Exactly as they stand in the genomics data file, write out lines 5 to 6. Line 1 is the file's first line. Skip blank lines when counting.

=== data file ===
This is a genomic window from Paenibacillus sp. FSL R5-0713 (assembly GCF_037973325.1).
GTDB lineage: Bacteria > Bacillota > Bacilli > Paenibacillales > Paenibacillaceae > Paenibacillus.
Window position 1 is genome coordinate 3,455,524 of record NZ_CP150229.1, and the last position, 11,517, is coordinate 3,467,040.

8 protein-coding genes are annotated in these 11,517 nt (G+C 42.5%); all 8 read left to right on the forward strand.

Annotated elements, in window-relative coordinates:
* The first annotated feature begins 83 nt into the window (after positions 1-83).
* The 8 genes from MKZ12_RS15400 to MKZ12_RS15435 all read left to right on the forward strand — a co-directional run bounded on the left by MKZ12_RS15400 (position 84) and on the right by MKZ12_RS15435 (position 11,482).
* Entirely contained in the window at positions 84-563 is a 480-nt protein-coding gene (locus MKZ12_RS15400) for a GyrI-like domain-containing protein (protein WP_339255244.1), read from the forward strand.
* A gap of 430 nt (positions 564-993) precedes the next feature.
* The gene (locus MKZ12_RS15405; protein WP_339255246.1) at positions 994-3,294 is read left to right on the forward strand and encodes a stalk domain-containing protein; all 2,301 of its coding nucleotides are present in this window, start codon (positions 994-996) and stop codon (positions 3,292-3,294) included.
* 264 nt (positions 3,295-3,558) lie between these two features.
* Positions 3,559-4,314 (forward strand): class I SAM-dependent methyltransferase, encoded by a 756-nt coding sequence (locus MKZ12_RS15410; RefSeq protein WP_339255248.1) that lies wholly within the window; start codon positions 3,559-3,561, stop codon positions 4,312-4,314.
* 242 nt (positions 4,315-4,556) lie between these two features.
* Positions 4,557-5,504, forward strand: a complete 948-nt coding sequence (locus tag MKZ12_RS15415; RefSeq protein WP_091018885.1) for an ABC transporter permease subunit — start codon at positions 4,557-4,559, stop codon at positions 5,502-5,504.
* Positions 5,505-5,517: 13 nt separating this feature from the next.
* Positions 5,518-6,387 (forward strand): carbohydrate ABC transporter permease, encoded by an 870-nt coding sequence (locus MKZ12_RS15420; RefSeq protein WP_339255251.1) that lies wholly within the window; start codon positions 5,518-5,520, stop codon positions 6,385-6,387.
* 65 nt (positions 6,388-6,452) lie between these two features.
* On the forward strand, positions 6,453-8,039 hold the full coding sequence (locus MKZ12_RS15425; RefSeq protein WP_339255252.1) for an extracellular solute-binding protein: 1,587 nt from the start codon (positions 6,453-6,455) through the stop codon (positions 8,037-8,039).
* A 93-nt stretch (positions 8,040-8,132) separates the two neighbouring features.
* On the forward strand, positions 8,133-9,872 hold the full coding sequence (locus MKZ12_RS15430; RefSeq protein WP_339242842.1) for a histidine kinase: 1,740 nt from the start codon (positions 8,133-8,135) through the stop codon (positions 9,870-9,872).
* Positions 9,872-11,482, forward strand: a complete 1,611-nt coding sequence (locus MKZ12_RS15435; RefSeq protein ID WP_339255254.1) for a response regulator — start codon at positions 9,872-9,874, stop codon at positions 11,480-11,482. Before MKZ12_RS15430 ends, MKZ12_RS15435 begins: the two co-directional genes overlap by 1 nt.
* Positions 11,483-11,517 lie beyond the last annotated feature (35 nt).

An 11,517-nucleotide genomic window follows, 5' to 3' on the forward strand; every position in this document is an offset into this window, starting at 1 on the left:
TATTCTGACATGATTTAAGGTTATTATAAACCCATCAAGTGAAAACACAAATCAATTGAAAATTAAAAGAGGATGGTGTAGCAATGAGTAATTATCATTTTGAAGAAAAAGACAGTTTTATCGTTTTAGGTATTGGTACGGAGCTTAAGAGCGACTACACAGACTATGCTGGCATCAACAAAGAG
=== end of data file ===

Annotated elements, in window-relative coordinates:
* The first annotated feature begins 83 nt into the window (after positions 1-83).